Integration of neural and epigenetic contributions to posttraumatic stress symptoms: The role of hippocampal volume and glucocorticoid receptor gene methylation


                            http://journals.plos.org/plosone/art...l.pone.0192222

                            Abstract


                            Many Veterans exposed to physical and psychological trauma experience symptoms of posttraumatic stress disorder (PTSD). As the etiology of PTSD symptoms is complex, a better understanding of the underlying biological mechanisms may improve preventative care and treatment for PTSD. Recent findings from the fields of neuroimaging and epigenetics offer important insights into the potential brain structures and biochemical pathways of modified gene expression associated with PTSD. We combined neuroimaging and epigenetic measures to assess current PTSD symptoms by measuring overall hippocampal volume and methylation of the glucocorticoid receptor (GR) gene (promoter region). Multiple regression analyses indicated that the hippocampal volume/GR methylation interaction was a predictor of PTSD symptoms. Our findings suggest that neuroimaging and epigenetic measures contribute interactively to PTSD symptoms. Incorporation of these metrics may aid in the identification and treatment of PTSD patients.
                            Jo Bowyer
                            Chartered Physiotherapist Registered Osteopath.
                            "Out beyond ideas of wrongdoing and rightdoing,there is a field. I'll meet you there." Rumi

                            Comment


                            • #59
                              Relationships between anhedonia, suicidal ideation and suicide attempts in a large sample of physicians

                              http://journals.plos.org/plosone/art...l.pone.0193619
                              Background


                              The relationships between anhedonia and suicidal ideation or suicide attempts were explored in a large sample of physicians using the interpersonal psychological theory of suicide. We tested two hypotheses: firstly, that there is a significant relationship between anhedonia and suicidality and, secondly, that anhedonia could mediate the relationships between suicidal ideation or suicide attempts and thwarted belongingness or perceived burdensomeness.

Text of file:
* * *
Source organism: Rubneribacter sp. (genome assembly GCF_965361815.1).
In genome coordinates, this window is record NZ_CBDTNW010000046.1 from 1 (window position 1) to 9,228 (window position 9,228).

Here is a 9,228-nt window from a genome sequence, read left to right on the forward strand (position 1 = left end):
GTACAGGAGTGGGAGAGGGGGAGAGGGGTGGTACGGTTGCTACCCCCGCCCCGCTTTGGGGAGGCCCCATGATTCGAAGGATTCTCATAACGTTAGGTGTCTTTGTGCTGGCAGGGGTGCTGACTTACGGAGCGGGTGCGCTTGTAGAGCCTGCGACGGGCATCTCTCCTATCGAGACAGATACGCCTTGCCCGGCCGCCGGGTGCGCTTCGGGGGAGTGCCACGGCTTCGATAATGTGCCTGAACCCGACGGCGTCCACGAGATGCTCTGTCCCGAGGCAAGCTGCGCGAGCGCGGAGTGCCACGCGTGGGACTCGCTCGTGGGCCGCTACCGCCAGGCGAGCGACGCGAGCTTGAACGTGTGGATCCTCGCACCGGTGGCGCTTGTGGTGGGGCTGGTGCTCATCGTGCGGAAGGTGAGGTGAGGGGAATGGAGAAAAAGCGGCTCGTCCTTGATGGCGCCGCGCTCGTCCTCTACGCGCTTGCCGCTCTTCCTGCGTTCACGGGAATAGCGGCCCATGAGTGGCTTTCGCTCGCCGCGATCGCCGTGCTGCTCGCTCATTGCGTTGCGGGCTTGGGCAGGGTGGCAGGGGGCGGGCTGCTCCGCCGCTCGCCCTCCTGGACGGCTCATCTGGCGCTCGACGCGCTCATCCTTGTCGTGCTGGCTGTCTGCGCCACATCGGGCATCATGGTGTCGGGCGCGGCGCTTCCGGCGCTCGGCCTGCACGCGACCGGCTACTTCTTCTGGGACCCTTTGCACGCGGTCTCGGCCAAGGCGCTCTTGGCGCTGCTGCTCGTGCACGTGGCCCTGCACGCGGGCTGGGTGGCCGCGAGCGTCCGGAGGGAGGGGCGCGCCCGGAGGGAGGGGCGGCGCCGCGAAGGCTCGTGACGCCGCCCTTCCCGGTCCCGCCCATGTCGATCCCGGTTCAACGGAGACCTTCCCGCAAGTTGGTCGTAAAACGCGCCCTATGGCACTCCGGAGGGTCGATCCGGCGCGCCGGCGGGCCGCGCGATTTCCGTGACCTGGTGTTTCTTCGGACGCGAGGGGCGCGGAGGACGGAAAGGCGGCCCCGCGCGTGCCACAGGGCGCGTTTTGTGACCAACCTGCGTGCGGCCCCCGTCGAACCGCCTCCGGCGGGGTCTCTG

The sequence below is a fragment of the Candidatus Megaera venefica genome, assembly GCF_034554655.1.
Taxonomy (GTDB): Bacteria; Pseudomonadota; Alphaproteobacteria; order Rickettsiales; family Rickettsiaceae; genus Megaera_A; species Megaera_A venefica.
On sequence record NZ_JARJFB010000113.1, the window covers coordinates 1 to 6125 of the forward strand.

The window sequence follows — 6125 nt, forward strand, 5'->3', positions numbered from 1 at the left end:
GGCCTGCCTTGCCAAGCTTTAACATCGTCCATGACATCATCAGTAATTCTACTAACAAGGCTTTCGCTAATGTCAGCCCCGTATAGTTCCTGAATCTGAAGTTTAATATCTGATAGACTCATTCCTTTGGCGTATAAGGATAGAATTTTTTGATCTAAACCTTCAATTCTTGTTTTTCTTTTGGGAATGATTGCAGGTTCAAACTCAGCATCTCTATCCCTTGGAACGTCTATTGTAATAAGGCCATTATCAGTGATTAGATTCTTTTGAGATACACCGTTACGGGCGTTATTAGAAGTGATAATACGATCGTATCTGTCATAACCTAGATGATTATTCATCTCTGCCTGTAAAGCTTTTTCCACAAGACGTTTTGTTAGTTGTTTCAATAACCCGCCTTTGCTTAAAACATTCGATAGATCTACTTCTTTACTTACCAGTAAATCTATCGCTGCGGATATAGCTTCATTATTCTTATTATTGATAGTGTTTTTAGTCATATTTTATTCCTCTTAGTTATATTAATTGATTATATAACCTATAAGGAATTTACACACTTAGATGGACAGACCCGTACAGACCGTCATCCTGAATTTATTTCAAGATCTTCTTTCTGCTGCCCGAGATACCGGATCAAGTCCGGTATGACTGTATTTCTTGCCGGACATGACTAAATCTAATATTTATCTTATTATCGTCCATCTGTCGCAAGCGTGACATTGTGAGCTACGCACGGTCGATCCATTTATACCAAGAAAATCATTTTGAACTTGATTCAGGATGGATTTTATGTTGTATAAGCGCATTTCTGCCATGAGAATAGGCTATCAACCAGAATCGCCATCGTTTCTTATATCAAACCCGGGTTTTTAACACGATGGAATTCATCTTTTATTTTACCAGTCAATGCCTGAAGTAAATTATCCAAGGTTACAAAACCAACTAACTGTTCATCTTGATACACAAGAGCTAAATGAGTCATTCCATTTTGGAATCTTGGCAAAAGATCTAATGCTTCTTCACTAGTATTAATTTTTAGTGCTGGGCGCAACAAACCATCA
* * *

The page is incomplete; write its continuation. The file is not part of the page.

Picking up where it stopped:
Methods


                              In a cross-sectional study, 557 physicians filled out several questionnaires measuring suicide risk, depression, using the abridged version of the Beck Depression Inventory (BDI-13), and demographic and job-related information. Ratings of anhedonia, perceived burdensomeness and thwarted belongingness were then extracted from the BDI-13 and the other questionnaires.

                              Results


                              Significant relationships were found between anhedonia and suicidal ideation or suicide attempts, even when significant variables or covariates were taken into account and, in particular, depressive symptoms. Mediation analyses showed significant partial or complete mediations, where anhedonia mediated the relationships between suicidal ideation (lifetime or recent) and perceived burdensomeness or thwarted belongingness. For suicide attempts, complete mediation was found only between anhedonia and thwarted belongingness. When the different components of anhedonia were taken into account, dissatisfaction—not the loss of interest or work inhibition—had significant relationships with suicidal ideation, whereas work inhibition had significant relationships with suicide attempts.